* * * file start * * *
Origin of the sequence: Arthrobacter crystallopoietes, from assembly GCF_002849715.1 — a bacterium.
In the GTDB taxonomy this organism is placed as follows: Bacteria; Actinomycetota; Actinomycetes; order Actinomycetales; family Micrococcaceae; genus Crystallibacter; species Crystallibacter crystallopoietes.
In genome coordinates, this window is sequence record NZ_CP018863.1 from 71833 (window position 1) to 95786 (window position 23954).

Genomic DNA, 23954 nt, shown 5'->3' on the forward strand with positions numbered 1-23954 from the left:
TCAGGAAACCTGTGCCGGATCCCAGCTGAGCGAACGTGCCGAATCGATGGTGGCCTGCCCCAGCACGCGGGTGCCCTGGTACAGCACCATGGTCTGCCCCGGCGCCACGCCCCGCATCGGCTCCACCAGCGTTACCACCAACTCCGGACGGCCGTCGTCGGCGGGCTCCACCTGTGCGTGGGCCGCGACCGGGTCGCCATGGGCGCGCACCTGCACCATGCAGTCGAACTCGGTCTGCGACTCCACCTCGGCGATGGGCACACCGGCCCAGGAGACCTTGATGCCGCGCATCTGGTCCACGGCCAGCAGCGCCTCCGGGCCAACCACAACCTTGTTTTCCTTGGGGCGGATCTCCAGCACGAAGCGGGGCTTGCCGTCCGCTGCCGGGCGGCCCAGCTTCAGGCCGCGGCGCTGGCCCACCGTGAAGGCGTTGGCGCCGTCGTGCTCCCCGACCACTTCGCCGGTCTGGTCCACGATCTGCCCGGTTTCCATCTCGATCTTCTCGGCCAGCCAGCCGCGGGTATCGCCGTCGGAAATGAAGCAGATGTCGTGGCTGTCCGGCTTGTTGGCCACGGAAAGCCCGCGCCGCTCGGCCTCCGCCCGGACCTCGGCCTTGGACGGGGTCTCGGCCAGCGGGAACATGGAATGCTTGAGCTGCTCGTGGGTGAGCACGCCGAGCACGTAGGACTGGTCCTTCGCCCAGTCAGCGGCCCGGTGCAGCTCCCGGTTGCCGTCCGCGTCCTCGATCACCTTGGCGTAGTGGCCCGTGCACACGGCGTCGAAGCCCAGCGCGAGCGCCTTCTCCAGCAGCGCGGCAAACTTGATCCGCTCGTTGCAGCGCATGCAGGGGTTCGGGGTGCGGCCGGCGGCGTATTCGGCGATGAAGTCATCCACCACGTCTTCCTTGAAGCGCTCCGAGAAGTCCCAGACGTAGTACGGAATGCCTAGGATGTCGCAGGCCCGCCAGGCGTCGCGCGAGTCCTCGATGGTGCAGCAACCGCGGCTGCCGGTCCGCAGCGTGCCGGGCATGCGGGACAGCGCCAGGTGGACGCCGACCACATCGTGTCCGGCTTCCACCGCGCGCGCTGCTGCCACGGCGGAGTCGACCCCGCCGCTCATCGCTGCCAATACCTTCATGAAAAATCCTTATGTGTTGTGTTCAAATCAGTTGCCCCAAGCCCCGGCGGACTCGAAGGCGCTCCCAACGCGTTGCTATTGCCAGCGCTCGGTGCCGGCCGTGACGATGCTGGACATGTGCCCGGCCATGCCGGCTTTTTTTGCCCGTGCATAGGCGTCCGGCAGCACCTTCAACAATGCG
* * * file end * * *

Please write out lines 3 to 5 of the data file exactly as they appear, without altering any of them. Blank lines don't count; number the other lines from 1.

In genome coordinates, this window is sequence record NZ_CP018863.1 from 71833 (window position 1) to 95786 (window position 23954).

Genomic DNA, 23954 nt, shown 5'->3' on the forward strand with positions numbered 1-23954 from the left:
TCAGGAAACCTGTGCCGGATCCCAGCTGAGCGAACGTGCCGAATCGATGGTGGCCTGCCCCAGCACGCGGGTGCCCTGGTACAGCACCATGGTCTGCCCCGGCGCCACGCCCCGCATCGGCTCCACCAGCGTTACCACCAACTCCGGACGGCCGTCGTCGGCGGGCTCCACCTGTGCGTGGGCCGCGACCGGGTCGCCATGGGCGCGCACCTGCACCATGCAGTCGAACTCGGTCTGCGACTCCACCTCGGCGATGGGCACACCGGCCCAGGAGACCTTGATGCCGCGCATCTGGTCCACGGCCAGCAGCGCCTCCGGGCCAACCACAACCTTGTTTTCCTTGGGGCGGATCTCCAGCACGAAGCGGGGCTTGCCGTCCGCTGCCGGGCGGCCCAGCTTCAGGCCGCGGCGCTGGCCCACCGTGAAGGCGTTGGCGCCGTCGTGCTCCCCGACCACTTCGCCGGTCTGGTCCACGATCTGCCCGGTTTCCATCTCGATCTTCTCGGCCAGCCAGCCGCGGGTATCGCCGTCGGAAATGAAGCAGATGTCGTGGCTGTCCGGCTTGTTGGCCACGGAAAGCCCGCGCCGCTCGGCCTCCGCCCGGACCTCGGCCTTGGACGGGGTCTCGGCCAGCGGGAACATGGAATGCTTGAGCTGCTCGTGGGTGAGCACGCCGAGCACGTAGGACTGGTCCTTCGCCCAGTCAGCGGCCCGGTGCAGCTCCCGGTTGCCGTCCGCGTCCTCGATCACCTTGGCGTAGTGGCCCGTGCACACGGCGTCGAAGCCCAGCGCGAGCGCCTTCTCCAGCAGCGCGGCAAACTTGATCCGCTCGTTGCAGCGCATGCAGGGGTTCGGGGTGCGGCCGGCGGCGTATTCGGCGATGAAGTCATCCACCACGTCTTCCTTGAAGCGCTCCGAGAAGTCCCAGACGTAGTACGGAATGCCTAGGATGTCGCAGGCCCGCCAGGCGTCGCGCGAGTCCTCGATGGTGCAGCAACCGCGGCTGCCGGTCCGCAGCGTGCCGGGCATGCGGGACAGCGCCAGGTGGACGCCGACCACATCGTGTCCGGCTTCCACCGCGCGCGCTGCTGCCACGGCGGAGTCGACCCCGCCGCTCATCGCTGCCAATACCTTCATGAAAAATCCTTATGTGTTGTGTTCAAATCAGTTGCCCCAAGCCCCGGCGGACTCGAAGGCGCTCCCAACGCGTTGCTATTGCCAGCGCTCGGTGCCGGCCGTGACGATGCTGGACATGTGCCCGGCCATGCCGGCTTTTTTTGCCCGTGCATAGGCGTCCGGCAGCACCTTCAACAATGCG